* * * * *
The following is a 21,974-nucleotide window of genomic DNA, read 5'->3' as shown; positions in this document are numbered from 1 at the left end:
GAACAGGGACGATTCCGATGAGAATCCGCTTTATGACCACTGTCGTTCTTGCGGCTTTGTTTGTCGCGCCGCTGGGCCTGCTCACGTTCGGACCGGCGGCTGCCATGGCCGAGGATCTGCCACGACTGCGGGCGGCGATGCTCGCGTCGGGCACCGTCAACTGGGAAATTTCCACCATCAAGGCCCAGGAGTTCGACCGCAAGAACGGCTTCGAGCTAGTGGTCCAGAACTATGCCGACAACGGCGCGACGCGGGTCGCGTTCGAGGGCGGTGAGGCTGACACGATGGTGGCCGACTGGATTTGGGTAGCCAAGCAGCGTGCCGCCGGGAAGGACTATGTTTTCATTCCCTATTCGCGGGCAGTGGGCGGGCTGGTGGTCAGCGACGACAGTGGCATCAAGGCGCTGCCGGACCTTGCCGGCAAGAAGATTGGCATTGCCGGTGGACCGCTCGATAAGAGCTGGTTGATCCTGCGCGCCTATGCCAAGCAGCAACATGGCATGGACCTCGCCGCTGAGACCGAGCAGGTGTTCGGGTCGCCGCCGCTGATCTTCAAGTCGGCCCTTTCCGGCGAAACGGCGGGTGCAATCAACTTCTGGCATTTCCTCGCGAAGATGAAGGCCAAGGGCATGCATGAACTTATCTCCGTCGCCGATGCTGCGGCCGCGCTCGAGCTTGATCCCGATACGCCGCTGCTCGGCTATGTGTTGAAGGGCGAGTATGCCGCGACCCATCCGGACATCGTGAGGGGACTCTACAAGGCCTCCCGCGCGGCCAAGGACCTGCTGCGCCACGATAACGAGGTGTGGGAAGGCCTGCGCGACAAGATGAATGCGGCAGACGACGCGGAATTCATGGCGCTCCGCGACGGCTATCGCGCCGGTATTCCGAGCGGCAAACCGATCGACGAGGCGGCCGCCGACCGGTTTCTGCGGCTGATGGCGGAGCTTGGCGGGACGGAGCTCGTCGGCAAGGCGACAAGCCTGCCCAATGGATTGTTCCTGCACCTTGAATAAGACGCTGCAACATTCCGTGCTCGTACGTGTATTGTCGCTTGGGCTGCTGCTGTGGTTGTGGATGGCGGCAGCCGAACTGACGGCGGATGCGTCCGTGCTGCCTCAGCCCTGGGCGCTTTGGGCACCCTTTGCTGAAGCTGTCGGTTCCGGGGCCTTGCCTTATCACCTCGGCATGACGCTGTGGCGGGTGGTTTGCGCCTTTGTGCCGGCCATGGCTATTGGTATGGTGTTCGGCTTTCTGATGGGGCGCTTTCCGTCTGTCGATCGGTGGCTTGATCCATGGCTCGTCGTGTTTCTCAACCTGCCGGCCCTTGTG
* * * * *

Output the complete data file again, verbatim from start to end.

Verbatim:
The following is a 21,974-nucleotide window of genomic DNA, read 5'->3' as shown; positions in this document are numbered from 1 at the left end:
GAACAGGGACGATTCCGATGAGAATCCGCTTTATGACCACTGTCGTTCTTGCGGCTTTGTTTGTCGCGCCGCTGGGCCTGCTCACGTTCGGACCGGCGGCTGCCATGGCCGAGGATCTGCCACGACTGCGGGCGGCGATGCTCGCGTCGGGCACCGTCAACTGGGAAATTTCCACCATCAAGGCCCAGGAGTTCGACCGCAAGAACGGCTTCGAGCTAGTGGTCCAGAACTATGCCGACAACGGCGCGACGCGGGTCGCGTTCGAGGGCGGTGAGGCTGACACGATGGTGGCCGACTGGATTTGGGTAGCCAAGCAGCGTGCCGCCGGGAAGGACTATGTTTTCATTCCCTATTCGCGGGCAGTGGGCGGGCTGGTGGTCAGCGACGACAGTGGCATCAAGGCGCTGCCGGACCTTGCCGGCAAGAAGATTGGCATTGCCGGTGGACCGCTCGATAAGAGCTGGTTGATCCTGCGCGCCTATGCCAAGCAGCAACATGGCATGGACCTCGCCGCTGAGACCGAGCAGGTGTTCGGGTCGCCGCCGCTGATCTTCAAGTCGGCCCTTTCCGGCGAAACGGCGGGTGCAATCAACTTCTGGCATTTCCTCGCGAAGATGAAGGCCAAGGGCATGCATGAACTTATCTCCGTCGCCGATGCTGCGGCCGCGCTCGAGCTTGATCCCGATACGCCGCTGCTCGGCTATGTGTTGAAGGGCGAGTATGCCGCGACCCATCCGGACATCGTGAGGGGACTCTACAAGGCCTCCCGCGCGGCCAAGGACCTGCTGCGCCACGATAACGAGGTGTGGGAAGGCCTGCGCGACAAGATGAATGCGGCAGACGACGCGGAATTCATGGCGCTCCGCGACGGCTATCGCGCCGGTATTCCGAGCGGCAAACCGATCGACGAGGCGGCCGCCGACCGGTTTCTGCGGCTGATGGCGGAGCTTGGCGGGACGGAGCTCGTCGGCAAGGCGACAAGCCTGCCCAATGGATTGTTCCTGCACCTTGAATAAGACGCTGCAACATTCCGTGCTCGTACGTGTATTGTCGCTTGGGCTGCTGCTGTGGTTGTGGATGGCGGCAGCCGAACTGACGGCGGATGCGTCCGTGCTGCCTCAGCCCTGGGCGCTTTGGGCACCCTTTGCTGAAGCTGTCGGTTCCGGGGCCTTGCCTTATCACCTCGGCATGACGCTGTGGCGGGTGGTTTGCGCCTTTGTGCCGGCCATGGCTATTGGTATGGTGTTCGGCTTTCTGATGGGGCGCTTTCCGTCTGTCGATCGGTGGCTTGATCCATGGCTCGTCGTGTTTCTCAACCTGCCGGCCCTTGTG